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Steve Roach / Michael Stearns — Beyond Earth & Sky
(Projekt 390, 2021, CD)
by Peter Thelen, Published 2021-11-07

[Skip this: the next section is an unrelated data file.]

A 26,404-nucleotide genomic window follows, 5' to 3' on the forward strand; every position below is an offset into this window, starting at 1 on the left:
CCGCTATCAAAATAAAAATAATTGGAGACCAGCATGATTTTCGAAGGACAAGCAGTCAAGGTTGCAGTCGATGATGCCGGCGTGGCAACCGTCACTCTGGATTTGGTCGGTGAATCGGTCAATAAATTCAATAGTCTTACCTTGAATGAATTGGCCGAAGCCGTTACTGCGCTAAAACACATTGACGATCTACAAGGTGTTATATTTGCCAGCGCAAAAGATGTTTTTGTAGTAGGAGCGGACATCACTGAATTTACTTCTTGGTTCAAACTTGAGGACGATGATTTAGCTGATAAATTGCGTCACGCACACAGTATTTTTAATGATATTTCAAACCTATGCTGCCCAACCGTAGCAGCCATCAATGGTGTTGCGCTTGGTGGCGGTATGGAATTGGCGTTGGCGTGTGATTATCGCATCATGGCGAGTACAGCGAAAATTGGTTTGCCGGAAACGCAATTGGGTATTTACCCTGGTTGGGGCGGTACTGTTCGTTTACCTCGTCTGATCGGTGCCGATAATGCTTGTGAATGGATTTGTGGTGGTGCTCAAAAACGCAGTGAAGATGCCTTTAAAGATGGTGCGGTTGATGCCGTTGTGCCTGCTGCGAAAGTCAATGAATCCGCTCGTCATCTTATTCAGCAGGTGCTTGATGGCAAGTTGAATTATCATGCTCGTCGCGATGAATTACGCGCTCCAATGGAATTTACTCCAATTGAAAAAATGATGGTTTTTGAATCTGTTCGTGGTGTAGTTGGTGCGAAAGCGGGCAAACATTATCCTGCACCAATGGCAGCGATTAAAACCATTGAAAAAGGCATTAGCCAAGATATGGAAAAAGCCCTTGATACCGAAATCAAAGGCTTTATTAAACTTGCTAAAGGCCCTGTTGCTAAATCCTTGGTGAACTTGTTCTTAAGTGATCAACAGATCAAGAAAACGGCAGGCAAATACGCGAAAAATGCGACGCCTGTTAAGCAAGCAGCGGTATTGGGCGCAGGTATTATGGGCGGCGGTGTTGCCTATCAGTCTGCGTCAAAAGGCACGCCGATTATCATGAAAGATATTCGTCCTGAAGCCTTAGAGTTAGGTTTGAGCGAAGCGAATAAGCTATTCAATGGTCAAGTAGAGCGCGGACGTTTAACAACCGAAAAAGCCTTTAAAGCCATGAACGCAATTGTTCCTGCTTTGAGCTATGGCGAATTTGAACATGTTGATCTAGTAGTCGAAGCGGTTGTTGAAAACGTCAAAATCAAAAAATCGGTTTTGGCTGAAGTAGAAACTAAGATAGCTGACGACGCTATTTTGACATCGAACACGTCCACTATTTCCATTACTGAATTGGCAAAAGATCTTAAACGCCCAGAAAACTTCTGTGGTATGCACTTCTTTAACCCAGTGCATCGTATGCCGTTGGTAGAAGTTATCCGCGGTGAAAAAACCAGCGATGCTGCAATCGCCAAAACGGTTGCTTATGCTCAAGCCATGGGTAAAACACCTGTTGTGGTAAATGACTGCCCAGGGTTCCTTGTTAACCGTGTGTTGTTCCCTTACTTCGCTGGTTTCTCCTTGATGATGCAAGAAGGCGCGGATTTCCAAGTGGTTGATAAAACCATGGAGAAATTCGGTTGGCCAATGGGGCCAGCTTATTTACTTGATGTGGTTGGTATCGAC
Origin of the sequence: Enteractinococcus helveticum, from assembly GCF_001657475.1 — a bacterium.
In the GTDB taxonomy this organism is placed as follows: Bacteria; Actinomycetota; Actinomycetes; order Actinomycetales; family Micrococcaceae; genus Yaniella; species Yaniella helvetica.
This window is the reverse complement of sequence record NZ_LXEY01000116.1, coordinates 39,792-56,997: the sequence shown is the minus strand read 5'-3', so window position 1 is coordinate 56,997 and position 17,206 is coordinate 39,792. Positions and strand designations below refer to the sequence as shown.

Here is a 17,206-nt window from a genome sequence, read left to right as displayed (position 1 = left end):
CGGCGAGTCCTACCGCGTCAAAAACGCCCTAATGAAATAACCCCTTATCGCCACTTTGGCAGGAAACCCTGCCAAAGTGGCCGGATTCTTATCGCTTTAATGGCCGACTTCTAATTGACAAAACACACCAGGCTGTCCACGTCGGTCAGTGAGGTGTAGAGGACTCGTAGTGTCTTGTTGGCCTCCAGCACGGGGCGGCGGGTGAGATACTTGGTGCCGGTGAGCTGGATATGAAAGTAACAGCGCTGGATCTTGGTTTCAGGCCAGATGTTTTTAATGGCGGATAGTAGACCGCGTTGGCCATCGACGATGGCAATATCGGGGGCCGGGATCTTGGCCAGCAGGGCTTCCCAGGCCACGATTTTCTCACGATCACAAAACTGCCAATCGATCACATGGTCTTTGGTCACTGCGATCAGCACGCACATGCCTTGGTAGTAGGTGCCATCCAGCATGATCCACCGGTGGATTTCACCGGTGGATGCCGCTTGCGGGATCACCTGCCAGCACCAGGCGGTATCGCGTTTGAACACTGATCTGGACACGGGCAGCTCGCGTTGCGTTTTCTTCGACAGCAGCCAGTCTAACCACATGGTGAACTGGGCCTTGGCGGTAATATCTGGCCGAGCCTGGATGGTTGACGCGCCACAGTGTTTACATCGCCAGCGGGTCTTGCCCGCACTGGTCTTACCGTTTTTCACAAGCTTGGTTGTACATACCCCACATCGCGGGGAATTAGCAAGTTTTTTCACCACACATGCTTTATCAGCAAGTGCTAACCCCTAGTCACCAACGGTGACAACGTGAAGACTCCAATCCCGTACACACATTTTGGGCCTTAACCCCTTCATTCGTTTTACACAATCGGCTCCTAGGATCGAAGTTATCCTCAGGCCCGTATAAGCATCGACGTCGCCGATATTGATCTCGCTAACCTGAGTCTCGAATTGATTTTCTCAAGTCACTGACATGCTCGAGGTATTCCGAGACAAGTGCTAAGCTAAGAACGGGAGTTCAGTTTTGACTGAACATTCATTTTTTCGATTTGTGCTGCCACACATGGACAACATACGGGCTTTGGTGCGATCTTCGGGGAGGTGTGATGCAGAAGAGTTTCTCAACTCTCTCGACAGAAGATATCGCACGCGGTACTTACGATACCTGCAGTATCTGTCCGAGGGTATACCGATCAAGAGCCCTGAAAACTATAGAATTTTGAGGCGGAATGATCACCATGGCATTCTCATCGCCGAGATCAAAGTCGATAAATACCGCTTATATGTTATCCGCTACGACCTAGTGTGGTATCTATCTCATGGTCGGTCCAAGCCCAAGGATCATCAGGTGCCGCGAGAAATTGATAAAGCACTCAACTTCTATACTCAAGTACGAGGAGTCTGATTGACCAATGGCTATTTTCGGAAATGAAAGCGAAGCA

It’s been many years — decades, in fact — since these two electronic music pioneers appeared together on a recording. Roach and Stearns used to be neighbors in the Los Angeles area in the late 70s when both were getting their start, before each took different paths out of the city, Stearns to New Mexico to concentrate more on soundtrack work, Roach to Arizona to continue his work, releaseing over 175 albums to date. In 1989 they teamed up with Kevin Braheny to record Desert Solitaire, and then again six years later with Ron Sunsinger to record Kiva, but the two had not collaborated (on a recrding, at least) since 1995, so with the album at hand, Beyond Earth & Sky, the reunion is long overdue. Throughout the listener is treated to their trademark floating ambient explorations, interspersed with shimmering gliss, heavy dronescapes, and sequenced elements, all the while with attention to melody and atmospherics. It’s hard to know whether Roach and Stearns were together in the studio when these seven tracks unfolded, or whether they were passing partially completed files through the ether, and though it sounds like it could easily be the former, I suspect the latter. But who knows? As one listens the possibilities keep the listener guessing. “Horizon Is Home” opens the set, staying fairly close to a pure floating ambient sound across its thirteen minute duration, graced by delicate glissando and subsonic swells, eventually joined by the steady percussive beat of hand drums. The focus of the piece keeps shifting, making it one of the most interesting tracks here. “Impelled” is a growing, breathing organism that sparkles with beauty as it slowly takes flight with powerful sequences driving, eventually subsiding int a flickering starlight, while “Primal Return” slowly opens the door to a cascade of dark growling subsonics as it proceeds. “Embrace the Infinite” follows, like the warm sun of a gentle spring morning. Taken as a whole, these seven pieces make for a powerful soundtrack that, while relaxing, won’t put the listener to sleep.
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